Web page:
Ironically, Colorado is actually a pretty crappy place for bird photography...we don't have many native species of birds in the majority of the state, there are only a few widely dispersed pockets of birds in general, we don't have big, broad, wide open coastal shorelines where shorebirds and waders congregate out in the open for easy photography, and 90% of our species are only here during spring and fall migrations. We have the greatest variety of local birds in the mountains, but I rarely have time to get out there.

Hence all the astrophotography lately...I can just set up and do that in my backyard whenever the night sky is clear.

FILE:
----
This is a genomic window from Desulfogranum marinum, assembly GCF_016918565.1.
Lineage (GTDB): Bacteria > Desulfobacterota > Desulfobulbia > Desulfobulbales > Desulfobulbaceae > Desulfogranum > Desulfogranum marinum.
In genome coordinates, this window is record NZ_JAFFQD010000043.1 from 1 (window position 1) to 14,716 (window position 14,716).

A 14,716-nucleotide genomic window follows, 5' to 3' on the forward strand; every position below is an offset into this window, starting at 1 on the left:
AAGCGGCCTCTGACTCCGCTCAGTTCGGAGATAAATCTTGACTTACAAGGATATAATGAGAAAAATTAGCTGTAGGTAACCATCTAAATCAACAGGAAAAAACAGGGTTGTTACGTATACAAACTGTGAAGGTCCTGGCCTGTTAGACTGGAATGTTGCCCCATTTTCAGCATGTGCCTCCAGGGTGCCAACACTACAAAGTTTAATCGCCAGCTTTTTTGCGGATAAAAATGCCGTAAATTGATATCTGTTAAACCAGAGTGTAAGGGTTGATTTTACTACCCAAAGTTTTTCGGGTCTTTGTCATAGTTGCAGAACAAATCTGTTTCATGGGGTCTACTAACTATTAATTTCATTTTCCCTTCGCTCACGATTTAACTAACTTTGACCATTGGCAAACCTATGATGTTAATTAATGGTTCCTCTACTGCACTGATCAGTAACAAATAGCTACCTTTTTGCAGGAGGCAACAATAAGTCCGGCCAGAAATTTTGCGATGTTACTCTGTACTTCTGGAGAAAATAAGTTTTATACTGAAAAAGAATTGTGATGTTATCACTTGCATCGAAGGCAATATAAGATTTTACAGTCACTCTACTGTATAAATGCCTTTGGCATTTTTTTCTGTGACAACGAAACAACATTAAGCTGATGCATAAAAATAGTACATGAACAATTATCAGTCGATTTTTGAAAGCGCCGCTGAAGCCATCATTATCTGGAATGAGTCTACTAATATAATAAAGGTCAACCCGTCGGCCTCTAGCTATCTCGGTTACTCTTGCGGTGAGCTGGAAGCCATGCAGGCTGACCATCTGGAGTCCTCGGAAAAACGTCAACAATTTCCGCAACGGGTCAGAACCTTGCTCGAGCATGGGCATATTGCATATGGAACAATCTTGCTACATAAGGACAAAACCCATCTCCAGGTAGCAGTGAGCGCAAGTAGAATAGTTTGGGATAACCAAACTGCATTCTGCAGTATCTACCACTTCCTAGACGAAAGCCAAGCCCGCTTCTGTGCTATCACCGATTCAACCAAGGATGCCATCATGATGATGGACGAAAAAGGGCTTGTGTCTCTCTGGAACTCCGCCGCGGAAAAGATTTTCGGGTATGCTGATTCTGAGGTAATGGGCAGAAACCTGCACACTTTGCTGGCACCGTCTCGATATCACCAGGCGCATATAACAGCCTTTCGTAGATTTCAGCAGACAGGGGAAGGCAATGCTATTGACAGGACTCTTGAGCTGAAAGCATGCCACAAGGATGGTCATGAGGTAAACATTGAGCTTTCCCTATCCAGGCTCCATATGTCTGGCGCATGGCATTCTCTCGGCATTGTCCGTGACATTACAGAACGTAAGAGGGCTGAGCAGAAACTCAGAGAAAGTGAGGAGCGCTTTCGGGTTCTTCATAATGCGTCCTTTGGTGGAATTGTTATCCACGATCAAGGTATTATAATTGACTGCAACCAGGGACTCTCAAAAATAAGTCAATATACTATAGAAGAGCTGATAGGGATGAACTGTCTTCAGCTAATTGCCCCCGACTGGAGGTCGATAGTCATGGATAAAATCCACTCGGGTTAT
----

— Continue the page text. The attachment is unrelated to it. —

1059
Animal Kingdom / Re: Show your Bird Portraits
« on: August 03, 2014, 04:42:46 AM »
LOL, guys...I've had the 5D III for about two months now.  :P  First time I shared photos taken with it was back on page 387 here:

http://www.canonrumors.com/forum/index.php?topic=1280.msg403611#msg403611

1060
Reviews / Re: DxO reviews Sony A7s: king of low light photography?
« on: August 03, 2014, 03:52:59 AM »
When it comes to REAL print...the original files don't matter a wit, really. They usually end up so heavily processed, either manually by the printer, or automatically by an ICC print profile and the ICM engine to shift color around so it fits within the gamut of the paper and inks, that the original capabilities of the cameras are so far removed as to be moot...